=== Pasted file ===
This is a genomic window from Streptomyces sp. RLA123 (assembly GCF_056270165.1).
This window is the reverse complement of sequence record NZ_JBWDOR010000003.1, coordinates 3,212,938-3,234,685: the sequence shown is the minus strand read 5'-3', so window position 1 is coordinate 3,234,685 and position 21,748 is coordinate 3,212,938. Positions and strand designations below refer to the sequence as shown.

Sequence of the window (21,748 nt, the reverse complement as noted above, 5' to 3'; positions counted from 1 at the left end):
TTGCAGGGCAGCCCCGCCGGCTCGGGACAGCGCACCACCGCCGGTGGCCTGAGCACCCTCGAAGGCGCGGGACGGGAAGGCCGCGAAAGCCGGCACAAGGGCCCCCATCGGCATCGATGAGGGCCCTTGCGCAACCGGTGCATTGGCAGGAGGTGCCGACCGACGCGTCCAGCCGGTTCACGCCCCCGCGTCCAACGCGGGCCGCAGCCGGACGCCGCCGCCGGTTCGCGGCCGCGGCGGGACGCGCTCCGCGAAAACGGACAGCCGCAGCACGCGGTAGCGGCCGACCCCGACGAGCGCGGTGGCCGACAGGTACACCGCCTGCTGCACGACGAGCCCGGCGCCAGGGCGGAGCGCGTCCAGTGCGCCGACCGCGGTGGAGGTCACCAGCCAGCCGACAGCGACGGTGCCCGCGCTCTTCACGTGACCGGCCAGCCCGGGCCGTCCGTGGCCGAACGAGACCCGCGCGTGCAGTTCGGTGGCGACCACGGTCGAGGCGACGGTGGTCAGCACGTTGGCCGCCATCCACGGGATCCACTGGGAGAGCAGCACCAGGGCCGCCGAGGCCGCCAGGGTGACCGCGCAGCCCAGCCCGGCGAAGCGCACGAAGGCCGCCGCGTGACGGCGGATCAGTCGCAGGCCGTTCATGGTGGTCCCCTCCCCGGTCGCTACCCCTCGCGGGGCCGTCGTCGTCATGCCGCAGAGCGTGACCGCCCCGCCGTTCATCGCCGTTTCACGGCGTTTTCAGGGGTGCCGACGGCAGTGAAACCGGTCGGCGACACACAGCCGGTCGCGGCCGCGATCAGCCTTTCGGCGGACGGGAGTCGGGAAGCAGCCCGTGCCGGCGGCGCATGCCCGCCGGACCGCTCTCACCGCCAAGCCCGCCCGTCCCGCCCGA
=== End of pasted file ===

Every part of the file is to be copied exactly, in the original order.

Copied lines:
This is a genomic window from Streptomyces sp. RLA123 (assembly GCF_056270165.1).
This window is the reverse complement of sequence record NZ_JBWDOR010000003.1, coordinates 3,212,938-3,234,685: the sequence shown is the minus strand read 5'-3', so window position 1 is coordinate 3,234,685 and position 21,748 is coordinate 3,212,938. Positions and strand designations below refer to the sequence as shown.

Sequence of the window (21,748 nt, the reverse complement as noted above, 5' to 3'; positions counted from 1 at the left end):
TTGCAGGGCAGCCCCGCCGGCTCGGGACAGCGCACCACCGCCGGTGGCCTGAGCACCCTCGAAGGCGCGGGACGGGAAGGCCGCGAAAGCCGGCACAAGGGCCCCCATCGGCATCGATGAGGGCCCTTGCGCAACCGGTGCATTGGCAGGAGGTGCCGACCGACGCGTCCAGCCGGTTCACGCCCCCGCGTCCAACGCGGGCCGCAGCCGGACGCCGCCGCCGGTTCGCGGCCGCGGCGGGACGCGCTCCGCGAAAACGGACAGCCGCAGCACGCGGTAGCGGCCGACCCCGACGAGCGCGGTGGCCGACAGGTACACCGCCTGCTGCACGACGAGCCCGGCGCCAGGGCGGAGCGCGTCCAGTGCGCCGACCGCGGTGGAGGTCACCAGCCAGCCGACAGCGACGGTGCCCGCGCTCTTCACGTGACCGGCCAGCCCGGGCCGTCCGTGGCCGAACGAGACCCGCGCGTGCAGTTCGGTGGCGACCACGGTCGAGGCGACGGTGGTCAGCACGTTGGCCGCCATCCACGGGATCCACTGGGAGAGCAGCACCAGGGCCGCCGAGGCCGCCAGGGTGACCGCGCAGCCCAGCCCGGCGAAGCGCACGAAGGCCGCCGCGTGACGGCGGATCAGTCGCAGGCCGTTCATGGTGGTCCCCTCCCCGGTCGCTACCCCTCGCGGGGCCGTCGTCGTCATGCCGCAGAGCGTGACCGCCCCGCCGTTCATCGCCGTTTCACGGCGTTTTCAGGGGTGCCGACGGCAGTGAAACCGGTCGGCGACACACAGCCGGTCGCGGCCGCGATCAGCCTTTCGGCGGACGGGAGTCGGGAAGCAGCCCGTGCCGGCGGCGCATGCCCGCCGGACCGCTCTCACCGCCAAGCCCGCCCGTCCCGCCCGA